A soft tissue injury includes sprains, strains, contusions, bursitis, tendonitis, and stress injuries. The body's soft tissues include the tendons, ligaments, and connective tissues that support the muscles, organs, and bones, but also include the skin, fat, cartilage, and blood vessels. Soft tissue injuries cause adhesions, which is the body’s attempt to heal the injuries with a lengthy inflammation process that results in scar tissue that forms trigger points of pain. The goal of soft-tissue mobilization, which is a form of manual physical therapy, is to break down these adhesions to improve range of motion, decrease pain, and improve functionality.
Only licensed providers should perform soft-tissue mobilization, such as physical and occupational therapists, as well as massage therapists and chiropractors. These practitioners have significant training in human anatomy and physiology and know how to improve physical function through the art of soft-tissue mobilization, which is just one strategy they use to help patients meet their functional goals
What Does Soft-Tissue Mobilization Therapy Treat?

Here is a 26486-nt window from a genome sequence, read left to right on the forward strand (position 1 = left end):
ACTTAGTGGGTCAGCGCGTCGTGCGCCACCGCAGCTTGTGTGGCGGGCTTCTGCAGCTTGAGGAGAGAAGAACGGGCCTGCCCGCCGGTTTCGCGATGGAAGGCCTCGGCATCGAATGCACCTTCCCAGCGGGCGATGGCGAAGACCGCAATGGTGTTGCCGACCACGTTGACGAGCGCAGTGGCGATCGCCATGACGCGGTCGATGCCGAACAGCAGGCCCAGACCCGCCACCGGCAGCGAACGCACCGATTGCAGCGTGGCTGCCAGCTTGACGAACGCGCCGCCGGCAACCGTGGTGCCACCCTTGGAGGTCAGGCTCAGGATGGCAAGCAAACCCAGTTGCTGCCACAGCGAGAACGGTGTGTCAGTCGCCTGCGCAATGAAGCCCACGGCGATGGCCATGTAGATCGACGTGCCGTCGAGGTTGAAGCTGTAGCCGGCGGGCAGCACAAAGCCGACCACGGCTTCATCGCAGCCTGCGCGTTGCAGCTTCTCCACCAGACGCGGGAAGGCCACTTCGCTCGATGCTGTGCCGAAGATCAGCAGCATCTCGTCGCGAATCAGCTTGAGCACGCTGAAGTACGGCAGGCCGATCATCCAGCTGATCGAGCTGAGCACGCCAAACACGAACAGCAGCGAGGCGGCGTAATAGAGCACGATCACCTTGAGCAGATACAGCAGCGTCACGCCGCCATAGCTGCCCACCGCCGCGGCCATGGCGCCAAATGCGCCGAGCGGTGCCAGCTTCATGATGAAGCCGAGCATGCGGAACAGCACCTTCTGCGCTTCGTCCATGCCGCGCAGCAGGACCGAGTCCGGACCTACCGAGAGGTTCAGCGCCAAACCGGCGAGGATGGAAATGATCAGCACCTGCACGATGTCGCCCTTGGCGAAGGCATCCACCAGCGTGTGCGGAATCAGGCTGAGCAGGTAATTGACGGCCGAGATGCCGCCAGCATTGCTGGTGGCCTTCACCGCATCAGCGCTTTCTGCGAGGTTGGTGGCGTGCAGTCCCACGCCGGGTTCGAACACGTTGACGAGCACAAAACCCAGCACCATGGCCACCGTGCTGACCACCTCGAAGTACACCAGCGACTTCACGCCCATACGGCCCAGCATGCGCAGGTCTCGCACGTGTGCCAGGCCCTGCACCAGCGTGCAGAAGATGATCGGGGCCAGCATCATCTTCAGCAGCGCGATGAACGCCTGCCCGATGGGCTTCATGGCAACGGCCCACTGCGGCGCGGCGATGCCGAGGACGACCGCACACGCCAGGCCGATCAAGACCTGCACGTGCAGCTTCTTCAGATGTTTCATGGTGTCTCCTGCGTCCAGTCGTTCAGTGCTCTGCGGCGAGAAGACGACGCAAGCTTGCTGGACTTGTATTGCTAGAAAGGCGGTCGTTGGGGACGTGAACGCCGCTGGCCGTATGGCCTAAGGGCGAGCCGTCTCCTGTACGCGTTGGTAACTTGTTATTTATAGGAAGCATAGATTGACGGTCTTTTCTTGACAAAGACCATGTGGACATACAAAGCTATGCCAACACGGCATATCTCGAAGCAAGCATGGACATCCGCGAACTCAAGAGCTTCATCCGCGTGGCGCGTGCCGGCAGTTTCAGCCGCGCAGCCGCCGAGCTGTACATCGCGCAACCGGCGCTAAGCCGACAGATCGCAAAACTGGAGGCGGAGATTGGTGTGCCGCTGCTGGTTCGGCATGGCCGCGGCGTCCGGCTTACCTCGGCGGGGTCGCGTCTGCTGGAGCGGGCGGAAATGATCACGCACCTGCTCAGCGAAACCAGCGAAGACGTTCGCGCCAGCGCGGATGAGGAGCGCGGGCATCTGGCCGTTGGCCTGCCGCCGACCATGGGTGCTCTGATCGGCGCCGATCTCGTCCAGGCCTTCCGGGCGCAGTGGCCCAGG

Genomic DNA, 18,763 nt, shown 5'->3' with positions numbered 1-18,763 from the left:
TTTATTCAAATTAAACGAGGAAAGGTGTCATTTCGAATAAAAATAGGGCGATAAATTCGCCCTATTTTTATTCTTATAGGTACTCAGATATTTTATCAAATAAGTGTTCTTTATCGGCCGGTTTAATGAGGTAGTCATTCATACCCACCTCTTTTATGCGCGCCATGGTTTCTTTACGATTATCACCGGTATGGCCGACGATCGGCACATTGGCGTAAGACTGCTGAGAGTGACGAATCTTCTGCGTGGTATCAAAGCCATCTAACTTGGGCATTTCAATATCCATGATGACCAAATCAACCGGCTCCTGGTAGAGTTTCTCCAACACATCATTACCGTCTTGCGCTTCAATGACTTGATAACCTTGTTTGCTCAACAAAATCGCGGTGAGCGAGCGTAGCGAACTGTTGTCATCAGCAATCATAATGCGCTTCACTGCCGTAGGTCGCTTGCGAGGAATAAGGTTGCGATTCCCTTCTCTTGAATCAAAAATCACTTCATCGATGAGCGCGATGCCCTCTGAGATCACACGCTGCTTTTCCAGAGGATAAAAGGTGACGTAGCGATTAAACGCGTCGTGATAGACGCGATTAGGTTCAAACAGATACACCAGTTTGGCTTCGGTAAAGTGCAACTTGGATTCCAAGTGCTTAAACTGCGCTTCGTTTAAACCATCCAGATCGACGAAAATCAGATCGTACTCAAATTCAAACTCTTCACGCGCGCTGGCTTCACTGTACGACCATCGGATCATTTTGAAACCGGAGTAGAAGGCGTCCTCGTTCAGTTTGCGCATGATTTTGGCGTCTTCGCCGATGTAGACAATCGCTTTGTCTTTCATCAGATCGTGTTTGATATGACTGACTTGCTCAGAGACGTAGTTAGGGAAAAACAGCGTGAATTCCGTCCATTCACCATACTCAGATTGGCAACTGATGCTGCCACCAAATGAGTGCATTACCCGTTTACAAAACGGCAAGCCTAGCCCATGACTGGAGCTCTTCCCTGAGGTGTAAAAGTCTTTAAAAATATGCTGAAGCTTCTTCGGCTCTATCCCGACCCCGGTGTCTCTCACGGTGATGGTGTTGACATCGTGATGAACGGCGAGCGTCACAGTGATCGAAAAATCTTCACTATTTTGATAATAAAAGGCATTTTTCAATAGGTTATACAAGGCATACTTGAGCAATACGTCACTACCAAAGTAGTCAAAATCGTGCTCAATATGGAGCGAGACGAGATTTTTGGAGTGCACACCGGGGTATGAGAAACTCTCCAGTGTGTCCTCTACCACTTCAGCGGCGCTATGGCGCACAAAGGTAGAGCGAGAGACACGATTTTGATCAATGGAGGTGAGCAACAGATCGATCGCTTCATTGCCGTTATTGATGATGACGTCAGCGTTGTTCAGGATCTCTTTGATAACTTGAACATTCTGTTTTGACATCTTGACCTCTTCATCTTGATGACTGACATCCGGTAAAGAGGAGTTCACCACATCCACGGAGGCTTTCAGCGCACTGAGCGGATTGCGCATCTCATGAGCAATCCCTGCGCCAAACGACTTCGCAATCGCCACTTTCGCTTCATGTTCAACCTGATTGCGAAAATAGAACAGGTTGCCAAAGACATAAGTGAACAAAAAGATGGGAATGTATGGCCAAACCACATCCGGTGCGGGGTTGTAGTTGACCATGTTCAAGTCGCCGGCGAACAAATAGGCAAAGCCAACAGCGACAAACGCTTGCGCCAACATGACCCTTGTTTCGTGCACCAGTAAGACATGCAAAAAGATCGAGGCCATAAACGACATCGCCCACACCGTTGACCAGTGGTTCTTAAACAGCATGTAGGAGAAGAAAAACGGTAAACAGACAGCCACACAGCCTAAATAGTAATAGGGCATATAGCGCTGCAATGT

The practitioner will use a variety of techniques to gently stretch, push, and pull the affected tissue to provide relief for strains, sprains, and other soft tissue injuries to reduce pain and restore functionality. Specific techniques include friction massage, sustained pressure, and rhythmic pushing on restricted tissues, among others.
Mobilization therapy may help treat problems that affect the upper and lower extremities, including:
- Tennis and golfer’s elbow
- Carpal tunnel syndrome
- Bicep, rotator cuff, heel, or knee tendonitis
- Hip pain
- Ankle or knee sprains
- Shin splints
- Plantar fasciitis
- Morton’s neuroma
Contact Orthopedic Specialists of Southwest Florida
Do you have questions about strains, sprains, or the techniques used in physical therapy and soft-tissue mobilization? Contact us at OSSWF for a consultation. We look forward to helping you get out of pain and restoring your functionality.